But I have also had moments in my life where I had completely just forgotten what it’s like to wake up in the morning with that dread that you feel in your stomach and that morning nausea and walking through your day as if you are plugged into the main electricity sockets. A very calm and peaceful place that I wanted to visit more.Emma Garrick, The Anxiety Whisperer
Lauren adds her thoughts to this very important question:
I think that experience that you’re talking about where you wake up and you think, ‘oh, this is such a different experience than the ones I’ve had before.’ I think that’s really a side effect of recovery that comes and goes.
I have had plenty of days in my own recovery, where you feel that current going through your veins, and you want to do all of the behaviors that have historically been your “go to’s”. Recovery, I think, is in the cultivating of those (peaceful) moments, and the choice really to prioritize values. At a certain point in recovery, the values have to take the front seat, otherwise you’ll keep going back.Lauren Rosen, LMFT The Obsessive Mind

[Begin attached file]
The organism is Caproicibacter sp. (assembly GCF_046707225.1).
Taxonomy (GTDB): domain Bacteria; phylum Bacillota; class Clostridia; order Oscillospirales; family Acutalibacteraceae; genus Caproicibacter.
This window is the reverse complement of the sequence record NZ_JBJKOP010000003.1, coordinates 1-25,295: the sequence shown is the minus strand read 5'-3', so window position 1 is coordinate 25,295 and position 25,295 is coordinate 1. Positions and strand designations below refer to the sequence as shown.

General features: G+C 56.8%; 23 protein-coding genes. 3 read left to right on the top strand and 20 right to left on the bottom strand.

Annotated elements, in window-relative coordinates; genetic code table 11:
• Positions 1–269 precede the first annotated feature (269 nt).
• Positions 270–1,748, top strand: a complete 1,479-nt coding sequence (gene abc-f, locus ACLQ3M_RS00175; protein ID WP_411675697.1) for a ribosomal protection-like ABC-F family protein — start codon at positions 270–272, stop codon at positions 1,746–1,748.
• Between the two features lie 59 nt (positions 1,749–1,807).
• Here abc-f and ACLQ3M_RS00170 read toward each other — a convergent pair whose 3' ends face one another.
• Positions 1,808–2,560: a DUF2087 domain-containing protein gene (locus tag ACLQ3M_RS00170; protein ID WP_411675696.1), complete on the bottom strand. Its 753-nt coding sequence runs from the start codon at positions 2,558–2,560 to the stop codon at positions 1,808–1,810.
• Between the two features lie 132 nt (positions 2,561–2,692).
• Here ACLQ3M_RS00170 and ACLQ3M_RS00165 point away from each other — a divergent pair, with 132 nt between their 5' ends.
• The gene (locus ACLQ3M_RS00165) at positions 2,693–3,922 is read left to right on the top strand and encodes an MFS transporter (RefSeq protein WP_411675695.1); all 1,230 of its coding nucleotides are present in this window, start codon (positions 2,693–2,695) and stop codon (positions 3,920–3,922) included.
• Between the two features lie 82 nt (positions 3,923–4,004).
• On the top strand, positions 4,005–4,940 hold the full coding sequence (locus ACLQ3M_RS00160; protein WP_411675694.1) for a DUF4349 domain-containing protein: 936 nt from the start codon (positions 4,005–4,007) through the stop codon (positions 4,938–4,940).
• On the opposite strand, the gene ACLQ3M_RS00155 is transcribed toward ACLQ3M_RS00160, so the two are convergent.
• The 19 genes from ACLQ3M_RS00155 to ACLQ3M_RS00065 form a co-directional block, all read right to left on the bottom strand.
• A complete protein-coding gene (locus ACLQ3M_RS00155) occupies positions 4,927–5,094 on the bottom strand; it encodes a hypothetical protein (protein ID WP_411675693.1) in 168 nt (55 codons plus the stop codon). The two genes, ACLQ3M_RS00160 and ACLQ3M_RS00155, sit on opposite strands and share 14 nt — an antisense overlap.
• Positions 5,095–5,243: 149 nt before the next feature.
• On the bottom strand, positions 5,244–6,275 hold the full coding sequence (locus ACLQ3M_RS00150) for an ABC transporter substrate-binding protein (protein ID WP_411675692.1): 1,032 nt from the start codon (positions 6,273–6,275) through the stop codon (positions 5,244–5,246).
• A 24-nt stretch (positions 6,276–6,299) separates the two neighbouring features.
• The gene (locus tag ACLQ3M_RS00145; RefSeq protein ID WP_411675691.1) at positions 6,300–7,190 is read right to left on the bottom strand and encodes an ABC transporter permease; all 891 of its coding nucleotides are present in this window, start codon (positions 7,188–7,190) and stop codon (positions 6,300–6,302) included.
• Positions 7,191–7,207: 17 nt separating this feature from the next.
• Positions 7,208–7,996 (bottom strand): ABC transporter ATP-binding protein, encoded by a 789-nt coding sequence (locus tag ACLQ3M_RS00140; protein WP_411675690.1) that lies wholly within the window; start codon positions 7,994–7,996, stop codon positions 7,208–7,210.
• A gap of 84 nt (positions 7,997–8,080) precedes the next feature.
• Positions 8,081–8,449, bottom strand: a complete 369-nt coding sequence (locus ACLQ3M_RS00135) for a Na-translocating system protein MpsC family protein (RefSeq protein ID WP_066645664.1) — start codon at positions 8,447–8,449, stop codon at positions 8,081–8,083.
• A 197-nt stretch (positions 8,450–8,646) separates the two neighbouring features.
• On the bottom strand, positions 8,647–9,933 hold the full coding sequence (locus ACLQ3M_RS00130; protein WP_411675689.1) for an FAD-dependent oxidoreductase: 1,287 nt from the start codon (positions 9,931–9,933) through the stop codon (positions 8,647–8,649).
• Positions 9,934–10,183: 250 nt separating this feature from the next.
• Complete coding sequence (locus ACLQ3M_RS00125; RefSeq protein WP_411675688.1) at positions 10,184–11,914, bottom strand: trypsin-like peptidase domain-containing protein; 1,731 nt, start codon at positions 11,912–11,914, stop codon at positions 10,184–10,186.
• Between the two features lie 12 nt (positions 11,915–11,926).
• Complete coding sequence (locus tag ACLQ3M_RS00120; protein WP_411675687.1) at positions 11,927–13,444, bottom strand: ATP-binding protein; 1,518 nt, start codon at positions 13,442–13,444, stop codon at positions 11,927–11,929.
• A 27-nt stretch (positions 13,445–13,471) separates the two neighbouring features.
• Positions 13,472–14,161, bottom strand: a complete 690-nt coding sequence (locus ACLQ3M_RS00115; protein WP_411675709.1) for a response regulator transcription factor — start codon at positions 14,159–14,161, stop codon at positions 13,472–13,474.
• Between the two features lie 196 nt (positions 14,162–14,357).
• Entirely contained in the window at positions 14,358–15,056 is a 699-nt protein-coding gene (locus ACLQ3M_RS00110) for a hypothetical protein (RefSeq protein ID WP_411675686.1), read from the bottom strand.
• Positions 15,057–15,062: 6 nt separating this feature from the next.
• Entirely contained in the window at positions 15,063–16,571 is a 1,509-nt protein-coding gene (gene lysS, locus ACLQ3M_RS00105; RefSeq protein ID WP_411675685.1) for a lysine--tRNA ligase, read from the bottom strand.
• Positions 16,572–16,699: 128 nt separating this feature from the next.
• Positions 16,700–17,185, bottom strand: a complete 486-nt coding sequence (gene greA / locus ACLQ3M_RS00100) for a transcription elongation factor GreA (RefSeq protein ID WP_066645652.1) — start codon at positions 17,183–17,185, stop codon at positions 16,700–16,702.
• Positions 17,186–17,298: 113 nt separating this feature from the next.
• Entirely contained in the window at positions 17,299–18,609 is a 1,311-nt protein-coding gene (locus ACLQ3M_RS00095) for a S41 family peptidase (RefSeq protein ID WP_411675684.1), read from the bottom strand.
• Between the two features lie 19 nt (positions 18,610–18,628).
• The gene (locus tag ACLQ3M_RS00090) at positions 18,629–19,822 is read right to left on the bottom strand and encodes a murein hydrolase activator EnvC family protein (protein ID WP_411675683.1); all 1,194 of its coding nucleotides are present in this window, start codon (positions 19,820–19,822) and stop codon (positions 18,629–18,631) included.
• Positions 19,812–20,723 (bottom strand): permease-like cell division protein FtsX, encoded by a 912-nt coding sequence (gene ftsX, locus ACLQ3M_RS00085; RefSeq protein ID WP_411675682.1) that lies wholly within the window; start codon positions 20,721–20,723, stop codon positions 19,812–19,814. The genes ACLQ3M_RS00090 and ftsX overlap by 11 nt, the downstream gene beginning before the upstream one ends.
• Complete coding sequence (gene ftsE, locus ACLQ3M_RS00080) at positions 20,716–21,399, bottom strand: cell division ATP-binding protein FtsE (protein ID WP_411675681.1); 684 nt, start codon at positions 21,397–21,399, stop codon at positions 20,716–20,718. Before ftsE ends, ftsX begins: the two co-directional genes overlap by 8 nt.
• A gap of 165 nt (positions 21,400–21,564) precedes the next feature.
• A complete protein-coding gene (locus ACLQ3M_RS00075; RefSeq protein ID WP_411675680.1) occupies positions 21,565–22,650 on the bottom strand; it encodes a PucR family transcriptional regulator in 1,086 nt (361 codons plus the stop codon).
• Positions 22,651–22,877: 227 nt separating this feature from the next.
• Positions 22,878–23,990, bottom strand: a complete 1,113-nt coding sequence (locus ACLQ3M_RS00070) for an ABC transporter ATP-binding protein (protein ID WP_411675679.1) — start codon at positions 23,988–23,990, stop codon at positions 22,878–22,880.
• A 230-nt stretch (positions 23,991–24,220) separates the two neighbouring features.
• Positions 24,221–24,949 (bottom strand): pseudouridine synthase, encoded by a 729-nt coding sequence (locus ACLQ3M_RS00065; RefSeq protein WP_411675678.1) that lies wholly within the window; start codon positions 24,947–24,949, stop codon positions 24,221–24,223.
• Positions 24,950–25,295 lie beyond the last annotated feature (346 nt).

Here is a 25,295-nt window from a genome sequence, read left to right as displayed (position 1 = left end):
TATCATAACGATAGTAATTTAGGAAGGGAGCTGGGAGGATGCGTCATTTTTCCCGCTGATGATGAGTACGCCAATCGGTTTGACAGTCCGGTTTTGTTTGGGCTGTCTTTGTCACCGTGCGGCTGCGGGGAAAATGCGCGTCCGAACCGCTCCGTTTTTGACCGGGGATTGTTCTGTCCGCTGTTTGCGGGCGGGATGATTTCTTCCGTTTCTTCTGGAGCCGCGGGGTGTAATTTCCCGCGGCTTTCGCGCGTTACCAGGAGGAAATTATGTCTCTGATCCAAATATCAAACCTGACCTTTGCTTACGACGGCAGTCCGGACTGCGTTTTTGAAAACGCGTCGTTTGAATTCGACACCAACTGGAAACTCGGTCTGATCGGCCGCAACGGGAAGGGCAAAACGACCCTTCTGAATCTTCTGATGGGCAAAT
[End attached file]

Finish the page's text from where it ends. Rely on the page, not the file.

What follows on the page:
With my recovery, I still get anxious, but I no longer get triggered by getting anxious. I don’t trigger anxiety unnecessarily and what I mean by that is that I don’t trigger it because I’m scared it will come.
I was talking to Emma about it earlier, and it’s like Emma says, when you have a broken arm, you still have an arm when it’s healed. You still have a nervous system. And part of my nervous system is anxiety. It just comes when it’s meant to. I’m not triggering it. It’s losing that fear (of becoming anxious) for me. It’s being so much more accepting of the experience.Lisa Towers, Simply Anxious
Kelley clarifies, that Lisa suffers from Panic Attacks. Lisa affirms that she doesn’t suffer from OCD.
Kelley takes this opportunity to explain the difference between GAD (General Anxiety Disorder) and OCD and how she and Lauren talk about anxiety.
We think of anxiety as kind of on this continuum. We treat it very similarly. So a person with GAD is going to have obsessions around real life stuff that’s going on. Like, “Will my kid get into College?'” “Am I going to pass my exams?” “Will this guy like me or not like me?” It’s rumination over stuff that’s really happening. Whereas OCD, is very removed in a lot of ways. It’s like, “What if in my sleep I’m walking, and I stabbed my family?” There’s a jump in content a bit.Kelley Franke, LMFT The OCD Therapist
Kelley, Lauren, Emma and Lisa all agree with Kelley’s definition, but also agree that all forms of anxiety can bleed into each other.
Lisa provides an example from her own experiences and wonders if she had both OCD and GAD. Lauren responds to Lisa, I think we put things in these boxes and you can kind of look back at your experience and say, okay, well, that would probably be considered OCD and that would be Generalized Anxiety Disorder. But she asks whether we experience it (OCD or GAD) as something different or a continuation of different topic.
Kelley agrees, that this proves her point.